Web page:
There was one very logical reason for Michael Lewis not to base his 2003 best seller “Moneyball” on the New York Yankees: Americans don’t like rooting for Goliath. It’s in our fabric to favor the underdog, the little guy who everyone counts out. That’s what made the scrappy Oakland A’s the perfect choice for Lewis. They were the team competing with the Yankees with only a fraction of the payroll thanks to a quirky general manager and his staff full of number-crunchers who never let their gut-feeling get in the way.
But if Lewis’ book was about a progressive franchise exploiting market inefficiencies to overcome all the odds, then the 2009 season proved once and for all that the market has fully corrected itself. Thanks in part to “Moneyball,” in part to the guys at Baseball Prospectus and in part to the simple evolution of the game, every team now realizes that on base percentage is far more important than batting average and that RBIs or Wins aren’t the most telling statistics when assigning value to a player. Everyone has caught on.
And when everyone follows the same blueprint, Goliath becomes an even bigger favorite.
To say the Yankees bought their World Championship this wouldn’t be fair to the guys who got it done on the field all year, but it wouldn’t be totally inaccurate either. The Yankees bought this season the same way they bought third place last year or the Wild Card before that or those runner-up finishes earlier this decade.
What made the difference this year was they bought the right players this time around. With all due respect to the core four, as the media suddenly refers to Jeter, Rivera, Pettitte and Posada, the Yankees would have missed the playoffs again if they had not signed C.C. Sabathia and Mark Teixeira last winter.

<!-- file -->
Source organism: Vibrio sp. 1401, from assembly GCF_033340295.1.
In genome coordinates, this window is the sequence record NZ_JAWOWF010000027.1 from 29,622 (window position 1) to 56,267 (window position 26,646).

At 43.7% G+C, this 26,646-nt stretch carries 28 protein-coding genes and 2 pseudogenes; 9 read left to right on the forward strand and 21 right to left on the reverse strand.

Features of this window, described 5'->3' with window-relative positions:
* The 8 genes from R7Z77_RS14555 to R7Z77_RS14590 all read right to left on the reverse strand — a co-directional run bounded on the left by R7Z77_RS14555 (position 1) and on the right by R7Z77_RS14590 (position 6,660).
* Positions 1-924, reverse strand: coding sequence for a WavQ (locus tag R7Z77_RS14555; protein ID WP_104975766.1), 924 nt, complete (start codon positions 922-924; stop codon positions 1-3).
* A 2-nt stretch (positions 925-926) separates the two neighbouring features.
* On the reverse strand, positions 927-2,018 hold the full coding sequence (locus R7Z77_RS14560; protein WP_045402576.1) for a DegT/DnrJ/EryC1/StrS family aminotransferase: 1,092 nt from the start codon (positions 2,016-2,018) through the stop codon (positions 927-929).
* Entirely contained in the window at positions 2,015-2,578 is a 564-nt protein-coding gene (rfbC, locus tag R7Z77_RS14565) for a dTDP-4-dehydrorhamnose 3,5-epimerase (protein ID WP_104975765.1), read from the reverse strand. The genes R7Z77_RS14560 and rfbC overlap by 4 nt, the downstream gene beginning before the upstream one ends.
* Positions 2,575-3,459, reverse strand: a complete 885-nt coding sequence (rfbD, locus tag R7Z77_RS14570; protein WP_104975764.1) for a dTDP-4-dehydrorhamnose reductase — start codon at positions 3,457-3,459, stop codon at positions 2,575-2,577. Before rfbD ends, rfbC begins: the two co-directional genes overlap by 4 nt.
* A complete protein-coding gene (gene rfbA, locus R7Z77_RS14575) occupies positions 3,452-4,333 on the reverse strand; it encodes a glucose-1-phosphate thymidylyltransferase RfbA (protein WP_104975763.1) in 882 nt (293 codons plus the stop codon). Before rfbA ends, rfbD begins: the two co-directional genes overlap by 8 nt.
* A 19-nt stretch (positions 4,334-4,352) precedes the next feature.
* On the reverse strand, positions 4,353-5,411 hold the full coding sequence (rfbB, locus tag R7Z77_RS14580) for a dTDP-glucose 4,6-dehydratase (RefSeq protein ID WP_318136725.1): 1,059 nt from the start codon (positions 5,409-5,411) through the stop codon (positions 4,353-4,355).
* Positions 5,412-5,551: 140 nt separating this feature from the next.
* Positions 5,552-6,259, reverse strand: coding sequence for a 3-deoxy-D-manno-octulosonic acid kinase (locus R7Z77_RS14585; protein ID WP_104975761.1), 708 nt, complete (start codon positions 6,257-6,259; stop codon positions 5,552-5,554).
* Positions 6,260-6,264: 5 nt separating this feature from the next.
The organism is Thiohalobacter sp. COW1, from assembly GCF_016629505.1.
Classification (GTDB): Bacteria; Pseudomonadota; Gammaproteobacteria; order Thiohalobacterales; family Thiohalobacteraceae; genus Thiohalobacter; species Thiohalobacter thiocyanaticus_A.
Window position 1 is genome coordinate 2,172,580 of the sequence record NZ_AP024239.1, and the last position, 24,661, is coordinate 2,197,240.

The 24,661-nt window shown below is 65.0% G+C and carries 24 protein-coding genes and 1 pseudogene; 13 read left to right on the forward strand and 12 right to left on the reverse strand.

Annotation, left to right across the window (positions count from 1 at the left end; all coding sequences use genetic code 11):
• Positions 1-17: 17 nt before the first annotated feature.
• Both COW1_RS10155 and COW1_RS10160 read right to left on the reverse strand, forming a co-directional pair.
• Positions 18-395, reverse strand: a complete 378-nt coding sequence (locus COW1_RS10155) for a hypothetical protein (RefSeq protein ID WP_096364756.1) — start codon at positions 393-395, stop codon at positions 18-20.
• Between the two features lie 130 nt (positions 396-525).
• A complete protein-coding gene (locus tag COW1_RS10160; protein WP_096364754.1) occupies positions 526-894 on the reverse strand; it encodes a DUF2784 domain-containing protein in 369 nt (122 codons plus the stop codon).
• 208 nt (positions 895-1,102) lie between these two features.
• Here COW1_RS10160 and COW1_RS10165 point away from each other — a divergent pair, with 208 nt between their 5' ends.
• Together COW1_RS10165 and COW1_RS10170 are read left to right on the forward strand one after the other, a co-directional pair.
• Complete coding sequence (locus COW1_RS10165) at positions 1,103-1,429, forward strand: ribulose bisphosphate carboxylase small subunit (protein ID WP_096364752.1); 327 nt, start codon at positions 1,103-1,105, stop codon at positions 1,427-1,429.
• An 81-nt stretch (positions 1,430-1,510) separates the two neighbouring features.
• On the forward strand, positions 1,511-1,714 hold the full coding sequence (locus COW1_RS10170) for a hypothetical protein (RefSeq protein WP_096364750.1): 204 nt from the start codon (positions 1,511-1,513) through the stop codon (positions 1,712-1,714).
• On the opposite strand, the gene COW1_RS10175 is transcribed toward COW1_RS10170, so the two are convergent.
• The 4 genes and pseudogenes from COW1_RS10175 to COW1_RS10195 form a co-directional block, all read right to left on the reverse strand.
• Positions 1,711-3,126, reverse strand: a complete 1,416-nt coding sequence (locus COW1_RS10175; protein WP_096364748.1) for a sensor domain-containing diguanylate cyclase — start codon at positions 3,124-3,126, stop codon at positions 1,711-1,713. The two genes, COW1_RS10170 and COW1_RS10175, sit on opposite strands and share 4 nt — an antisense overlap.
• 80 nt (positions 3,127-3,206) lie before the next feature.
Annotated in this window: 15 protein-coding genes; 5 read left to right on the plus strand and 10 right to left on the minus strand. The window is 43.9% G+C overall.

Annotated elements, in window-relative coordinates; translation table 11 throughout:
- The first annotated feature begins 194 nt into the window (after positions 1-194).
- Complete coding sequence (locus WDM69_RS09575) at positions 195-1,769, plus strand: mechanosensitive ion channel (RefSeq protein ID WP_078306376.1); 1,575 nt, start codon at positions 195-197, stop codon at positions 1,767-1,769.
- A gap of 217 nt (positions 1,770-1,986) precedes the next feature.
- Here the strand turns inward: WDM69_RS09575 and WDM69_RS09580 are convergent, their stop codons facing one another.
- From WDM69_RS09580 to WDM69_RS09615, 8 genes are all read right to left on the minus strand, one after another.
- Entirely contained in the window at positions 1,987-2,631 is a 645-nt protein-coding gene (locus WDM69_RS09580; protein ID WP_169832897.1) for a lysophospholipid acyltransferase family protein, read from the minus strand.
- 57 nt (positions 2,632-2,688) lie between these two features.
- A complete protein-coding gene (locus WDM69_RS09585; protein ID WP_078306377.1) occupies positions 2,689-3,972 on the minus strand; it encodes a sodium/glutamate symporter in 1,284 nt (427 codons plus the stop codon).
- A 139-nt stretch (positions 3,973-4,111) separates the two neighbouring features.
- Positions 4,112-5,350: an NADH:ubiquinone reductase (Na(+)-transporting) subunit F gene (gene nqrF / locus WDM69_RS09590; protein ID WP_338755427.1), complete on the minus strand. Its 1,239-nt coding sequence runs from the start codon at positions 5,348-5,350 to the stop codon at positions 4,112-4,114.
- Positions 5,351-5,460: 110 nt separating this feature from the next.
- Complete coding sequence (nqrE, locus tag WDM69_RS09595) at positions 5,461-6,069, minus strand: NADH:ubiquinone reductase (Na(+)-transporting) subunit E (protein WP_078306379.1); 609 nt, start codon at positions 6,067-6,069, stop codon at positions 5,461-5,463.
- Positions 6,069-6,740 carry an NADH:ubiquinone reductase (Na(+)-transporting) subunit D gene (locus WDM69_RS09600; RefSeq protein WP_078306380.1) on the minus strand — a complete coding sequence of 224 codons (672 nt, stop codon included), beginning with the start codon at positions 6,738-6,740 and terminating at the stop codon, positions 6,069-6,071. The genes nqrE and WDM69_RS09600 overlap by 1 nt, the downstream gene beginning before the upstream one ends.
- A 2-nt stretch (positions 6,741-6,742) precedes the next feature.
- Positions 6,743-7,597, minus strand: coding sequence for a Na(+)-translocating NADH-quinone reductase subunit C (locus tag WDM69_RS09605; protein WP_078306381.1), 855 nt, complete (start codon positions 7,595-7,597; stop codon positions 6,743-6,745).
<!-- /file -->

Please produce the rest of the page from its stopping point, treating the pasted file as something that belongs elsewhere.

We forget how poor the world’s richest sports franchise looked at the end of last season. They didn’t have a legitimate number two starter, let alone an ace pitcher. And for all the complaining about Alex Rodriguez not coming through in the clutch, the truth was ARod had very little protection in the lineup. An overhaul was needed.
Enter Sabathia and Teixeira. In Sabathia, the Yankees signed the most reliable starting pitcher in all of baseball. In Teixeira, they brought in the perfect complement to Rodriguez, the guy who would ensure ARod was going to see more pitches to hit. For the first time in recent memory, the team went out and purchased the best possible players, two guys in the prime of their careers, as opposed to the aging stars they usually seemed to end up with.
For a team that has had the highest payroll in baseball for over a decade, the Yankees may have spent their money more foolishly than anyone in the game. They couldn’t seal the deal with Manny Ramirez or ARod in 2000. They couldn’t land Vladimir Guerrero in 2004 or Carlos Beltran the following year. They even passed on trading for Johan Santana before last season.
Sure they were buying up loads of free agents every year, but they never seemed to land that top guy. That changed this year and the Yankees reaped the benefits. Sabathia and Teixeira, more than anyone else, delivered this championship.
And that’s how Moneyball really works. You perfect the art of winning an unfair game by exploiting your biggest strength – being unfair. It took almost an entire decade to figure it out, but now that they have, we all better watch out.